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Basic advice before I start drilling

 
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thechadmiller



Joined: 20 Jan 2018
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City/Region: Portland
State or Province: OR
C-Dory Year: 2017
C-Dory Model: 22 Cruiser
Vessel Name: Agostino
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PostPosted: Fri Mar 09, 2018 8:12 pm    Post subject: Basic advice before I start drilling Reply with quote

Hi there. I want to install a few folding pad eyes or maybe light load cleats for hanging fenders or whatever. They would all be well above the water line.

The dumb newbie that I am just thinks I'd just put a couple of screws in, and maybe some silicone or something to coat the screw holes and that would be fine, but I thought I'd ask the experts first.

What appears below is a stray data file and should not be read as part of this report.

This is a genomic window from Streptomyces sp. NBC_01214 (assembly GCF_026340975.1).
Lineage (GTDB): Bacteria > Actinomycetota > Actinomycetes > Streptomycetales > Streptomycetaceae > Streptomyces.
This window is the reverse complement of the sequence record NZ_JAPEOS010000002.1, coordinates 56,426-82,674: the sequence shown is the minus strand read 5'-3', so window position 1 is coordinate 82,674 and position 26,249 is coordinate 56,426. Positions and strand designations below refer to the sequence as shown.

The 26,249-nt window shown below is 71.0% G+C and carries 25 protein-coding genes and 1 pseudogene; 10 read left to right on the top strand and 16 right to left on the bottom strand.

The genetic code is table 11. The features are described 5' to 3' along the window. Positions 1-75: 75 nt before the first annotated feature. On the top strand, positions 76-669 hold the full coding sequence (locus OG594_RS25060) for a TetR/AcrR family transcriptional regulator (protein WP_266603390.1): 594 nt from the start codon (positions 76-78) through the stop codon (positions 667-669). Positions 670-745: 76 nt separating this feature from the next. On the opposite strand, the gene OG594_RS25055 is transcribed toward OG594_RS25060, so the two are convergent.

Any basic advice for a rookie? Thanks.
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colbysmith



Joined: 02 Oct 2011
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PostPosted: Sat Mar 10, 2018 7:45 am    Post subject: Reply with quote

At least on the 22 you have a lot of wiring and control cables running under the starboard gunell!
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journey on



Joined: 03 Mar 2005
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PostPosted: Sat Mar 10, 2018 10:13 am    Post subject: Reply with quote

Well, the first rule of drilling through a panel is to make sure a) there's nothing IN the panel that you going to drill through and b) there's nothing BEHIND the panel that you'll hit when you break through. And I've done both by ignoring my own advice.